However, a chess engine would evaluate this position as completely won for White (assuming it doesn't have an endgame library or table bases).  Here we can see the phenomenon known as 'horizon effect'. A computer can analyze a certain number of moves ahead, but it is not enough to see that the position is  a draw. That's why a chess fortress is a completely foreign concept for any computer! Therefore, no computer will ever be able to solve the next relatively simple puzzle:
The final position is an excellent example of how helpless computers become in this kind of a situation! Any chess engine will indicate an easy win for Black, while most of human players won't have any difficulties to understand that it is a draw.
To be continued...


  • 4 years ago


    Wow, Critter 1.6 indeed solves the "impossible" endgame study in 3 seconds...

    Engines - GM Serper 1-0

  • 4 years ago


    I feel that computers have done wonders for the world of chess. Not only making learning materials much more accesible via the internet, we can also play other people across the internet as well. As for straight up computer chess engines, they are useful in testing your moves out and practicing. When you analyze one of your games you often are unsure of where you went wrong, and what you could have done differently. Computers can help point to a possible reason.

    That being said, I have no problem with someone learning chess straight from playing chess engines. If he wants to limit himself by limiting his learning materials all the better for his opponents! (The same applies to those not willing to use computers at all, by the way)

  • 4 years ago


    How about Bd4 for the final position? Does it make any difference to capture the rook(s)?

  • 4 years ago


    i also have never read a chess book i spend hours on deep rybka 4.1 SSE and as a result of that i get a lot of blowouts in the opening, but i also like to believe i have the intuition and ability to impravise. i guess computers dont tell u why the move is the best move u gotta meet halfway and understand the reasoning since they dont narrarate the "thought" process since it goes by the algorithm as i keep hearing of... but its helped my game more than anything because i pick up on patterns and "algorithms". i get accused of cheating frequently and i dont like to not get credit for what i spent effort, but at the same time i feel like its validation of my ability and it gives me a satisfaction at the same time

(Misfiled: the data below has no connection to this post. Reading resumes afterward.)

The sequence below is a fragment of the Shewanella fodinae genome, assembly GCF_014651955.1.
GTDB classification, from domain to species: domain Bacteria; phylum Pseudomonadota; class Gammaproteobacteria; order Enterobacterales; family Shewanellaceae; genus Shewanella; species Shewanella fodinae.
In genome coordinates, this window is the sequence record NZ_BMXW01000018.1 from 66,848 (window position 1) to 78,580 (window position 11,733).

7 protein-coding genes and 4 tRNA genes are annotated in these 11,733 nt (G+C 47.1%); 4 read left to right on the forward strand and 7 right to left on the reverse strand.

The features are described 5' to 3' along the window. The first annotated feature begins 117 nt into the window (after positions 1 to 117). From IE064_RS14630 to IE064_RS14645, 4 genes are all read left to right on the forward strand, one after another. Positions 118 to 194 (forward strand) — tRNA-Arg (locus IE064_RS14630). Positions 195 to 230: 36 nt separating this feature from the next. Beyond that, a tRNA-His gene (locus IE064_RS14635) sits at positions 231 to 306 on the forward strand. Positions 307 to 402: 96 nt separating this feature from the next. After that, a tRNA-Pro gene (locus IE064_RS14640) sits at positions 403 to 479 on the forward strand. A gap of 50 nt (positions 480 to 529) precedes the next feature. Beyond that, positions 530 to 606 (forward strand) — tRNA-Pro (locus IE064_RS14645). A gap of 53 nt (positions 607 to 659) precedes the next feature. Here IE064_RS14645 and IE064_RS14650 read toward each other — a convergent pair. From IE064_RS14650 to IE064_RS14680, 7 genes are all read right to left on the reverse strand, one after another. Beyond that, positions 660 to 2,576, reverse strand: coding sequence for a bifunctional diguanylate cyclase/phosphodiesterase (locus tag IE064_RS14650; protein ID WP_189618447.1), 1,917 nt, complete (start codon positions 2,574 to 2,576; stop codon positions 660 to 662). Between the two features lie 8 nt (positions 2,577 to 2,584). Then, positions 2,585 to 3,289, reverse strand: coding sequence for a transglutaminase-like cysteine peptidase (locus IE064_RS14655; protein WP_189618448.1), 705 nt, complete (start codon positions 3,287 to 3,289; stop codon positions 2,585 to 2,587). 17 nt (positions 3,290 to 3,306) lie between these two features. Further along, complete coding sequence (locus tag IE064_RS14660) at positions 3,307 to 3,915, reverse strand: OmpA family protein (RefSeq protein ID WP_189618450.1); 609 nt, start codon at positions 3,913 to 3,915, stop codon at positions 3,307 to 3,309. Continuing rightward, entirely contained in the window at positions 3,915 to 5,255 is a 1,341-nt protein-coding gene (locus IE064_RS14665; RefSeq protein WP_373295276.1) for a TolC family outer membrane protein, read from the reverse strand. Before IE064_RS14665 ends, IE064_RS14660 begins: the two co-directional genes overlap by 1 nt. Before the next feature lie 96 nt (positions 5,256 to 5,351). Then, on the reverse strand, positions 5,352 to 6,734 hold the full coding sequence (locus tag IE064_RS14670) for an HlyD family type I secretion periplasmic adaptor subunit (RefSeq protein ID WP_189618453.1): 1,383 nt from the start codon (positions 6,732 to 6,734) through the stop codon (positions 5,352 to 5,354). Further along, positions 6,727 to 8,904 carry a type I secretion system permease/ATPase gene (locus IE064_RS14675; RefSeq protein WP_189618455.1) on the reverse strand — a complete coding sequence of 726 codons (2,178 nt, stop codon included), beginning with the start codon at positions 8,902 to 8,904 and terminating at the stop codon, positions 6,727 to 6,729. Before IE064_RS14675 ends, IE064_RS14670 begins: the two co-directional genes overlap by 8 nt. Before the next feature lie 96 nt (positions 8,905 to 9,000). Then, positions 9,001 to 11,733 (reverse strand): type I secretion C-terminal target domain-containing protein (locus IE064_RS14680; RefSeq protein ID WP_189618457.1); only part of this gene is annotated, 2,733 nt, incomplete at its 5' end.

• 4 years ago


    I dont trust computers or thier evaluations. They really have no idea whats going on.

  • 4 years ago


    I love to play winning positions against a computer - e.g. a won piece after a tactical manoever - try it against Rybka 4 or so - its a phantastic training - and if you do not have a very high rating I am sure you will have often a very hard time to win - its incredible how resourceful an engine can be Wink

  • 4 years ago


    I don't understand why "no computer will ever be able to solve the next relatively simple puzzle". 

    Given enough time and calculation power, a chess engine should be able to find the solution IMHO. I do not see why this would be theoretically impossible.

  • 4 years ago


    Why not 40...Nxd5?

  • 4 years ago


    @elindauer -- Research the term "qualia".  While I don't entirely disagree with your assertion, there are more facets to a game than simply what can be solved with 1's and 0's.  That includes OTB, and correspondence.  A person, irrespective of ever having come to meet another, can identify a stylistic approach to something and potentially anticipate a move.  Whereas, a computer does not have this capacity.  Computers can utilize implicit discipline in-so-far as they are programmed by the humans behidn them.  Computers cannot "sense" or get a "feel" for a game, or another player or stylistic approach.  I could be wrong, but, show me a computer algorithm that adjusts for a specific stylistic approach and takes into account the prior moves of the player, style and game, and tell if it's as easy to ascertain as using an fMRI to be deterministic about what someone says on a stand in a court of law.  Kind of hard to break down without doing the research first, though, I've tried my best.